The or­di­nance also re­quires vac­ci­nat­ing dogs for ca­nine par­vovirus, which is highly con­ta­gious for dogs. At the time of li­cens­ing, an owner would need to have proof that their

dog was vac­ci­nated for par­vovirus in ad­di­tion to ra­bies.

Alder Adam Marc­hand, D-25, said the new reg­u­la­tions on vi­cious dogs, vac­ci­na­tions and breed­ing per­mits, taken to­gether, will help pro­tect the com­mu­nity from threat­en­ing dogs.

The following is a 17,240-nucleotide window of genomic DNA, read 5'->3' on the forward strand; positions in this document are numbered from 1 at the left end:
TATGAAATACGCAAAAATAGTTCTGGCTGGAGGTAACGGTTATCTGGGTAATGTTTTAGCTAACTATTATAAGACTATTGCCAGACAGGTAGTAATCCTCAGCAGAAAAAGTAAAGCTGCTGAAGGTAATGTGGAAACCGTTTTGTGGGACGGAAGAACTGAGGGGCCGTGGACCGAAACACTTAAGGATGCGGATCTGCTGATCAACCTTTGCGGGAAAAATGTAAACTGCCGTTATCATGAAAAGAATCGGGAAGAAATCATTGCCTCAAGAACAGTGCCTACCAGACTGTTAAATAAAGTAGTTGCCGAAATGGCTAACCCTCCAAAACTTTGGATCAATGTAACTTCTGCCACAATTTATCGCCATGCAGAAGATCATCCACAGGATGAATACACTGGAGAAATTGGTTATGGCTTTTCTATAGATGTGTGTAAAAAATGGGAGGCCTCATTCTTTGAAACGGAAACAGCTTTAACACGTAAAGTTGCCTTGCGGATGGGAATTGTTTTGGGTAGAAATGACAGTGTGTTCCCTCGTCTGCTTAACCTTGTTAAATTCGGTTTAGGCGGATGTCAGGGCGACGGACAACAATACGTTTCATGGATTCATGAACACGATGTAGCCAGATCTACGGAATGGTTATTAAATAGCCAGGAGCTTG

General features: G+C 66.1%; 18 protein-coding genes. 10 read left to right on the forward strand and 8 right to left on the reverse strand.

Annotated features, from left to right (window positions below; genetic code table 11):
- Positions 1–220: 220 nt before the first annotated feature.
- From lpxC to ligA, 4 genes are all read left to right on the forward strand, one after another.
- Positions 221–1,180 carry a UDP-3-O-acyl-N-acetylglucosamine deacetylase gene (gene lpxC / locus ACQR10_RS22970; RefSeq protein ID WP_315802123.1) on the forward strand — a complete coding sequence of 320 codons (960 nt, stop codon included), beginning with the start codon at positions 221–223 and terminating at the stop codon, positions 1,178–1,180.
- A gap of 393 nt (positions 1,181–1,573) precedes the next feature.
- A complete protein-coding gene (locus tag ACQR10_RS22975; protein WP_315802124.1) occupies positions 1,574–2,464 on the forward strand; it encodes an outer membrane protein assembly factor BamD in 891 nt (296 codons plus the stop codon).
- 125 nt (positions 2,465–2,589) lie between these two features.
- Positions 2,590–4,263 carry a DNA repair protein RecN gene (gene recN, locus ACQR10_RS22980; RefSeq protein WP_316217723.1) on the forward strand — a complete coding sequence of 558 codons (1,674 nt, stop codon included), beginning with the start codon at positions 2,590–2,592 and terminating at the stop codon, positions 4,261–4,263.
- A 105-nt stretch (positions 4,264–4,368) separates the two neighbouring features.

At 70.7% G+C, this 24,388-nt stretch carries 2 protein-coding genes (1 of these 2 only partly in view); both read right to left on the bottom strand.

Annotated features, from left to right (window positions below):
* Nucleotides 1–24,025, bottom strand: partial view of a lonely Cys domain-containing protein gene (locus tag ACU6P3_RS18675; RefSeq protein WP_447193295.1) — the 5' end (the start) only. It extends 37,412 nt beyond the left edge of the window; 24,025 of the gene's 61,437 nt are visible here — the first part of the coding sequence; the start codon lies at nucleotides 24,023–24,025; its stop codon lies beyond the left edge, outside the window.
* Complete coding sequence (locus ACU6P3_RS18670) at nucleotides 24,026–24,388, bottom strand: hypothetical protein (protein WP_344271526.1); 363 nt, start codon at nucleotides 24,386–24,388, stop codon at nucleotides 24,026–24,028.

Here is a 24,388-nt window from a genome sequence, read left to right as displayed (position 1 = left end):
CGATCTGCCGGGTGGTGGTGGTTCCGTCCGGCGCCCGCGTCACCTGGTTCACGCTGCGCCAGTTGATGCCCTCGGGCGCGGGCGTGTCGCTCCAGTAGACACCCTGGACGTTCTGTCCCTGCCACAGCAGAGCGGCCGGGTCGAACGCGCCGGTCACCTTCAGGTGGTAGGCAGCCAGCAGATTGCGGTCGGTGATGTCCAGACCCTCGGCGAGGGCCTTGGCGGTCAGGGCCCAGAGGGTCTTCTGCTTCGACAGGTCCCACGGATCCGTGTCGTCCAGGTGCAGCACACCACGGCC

“Us hav­ing new leg­is­la­tion around vi­cious dogs is go­ing to put aware­ness around pro­tec­tion,” Win­gate said. “We’re not go­ing to stop here. We’re go­ing to put a flyer about what’s com­ing next and we want to put it in the man­age­ment team hands about the or­di­nance. We want to get the in­for­ma­tion out and we hope that by us get­ting the in­for­ma­tion out, it height­ens the num­ber of peo­ple try­ing to be bet­ter dog own­ers. It’s all about aware­ness and get­ting the in­for­ma­tion out. That’s how it’s go­ing to pro­tect us even more.”

Clare Dig­nan / Hearst Con­necti­cut Me­dia

Alder Brian Win­gate, D-29, stand­ing dur­ing a Board of Alders meet­ing Thurs­day in fa­vor of an amend­ment to ad­dress how the city han­dles vi­o­lent dogs.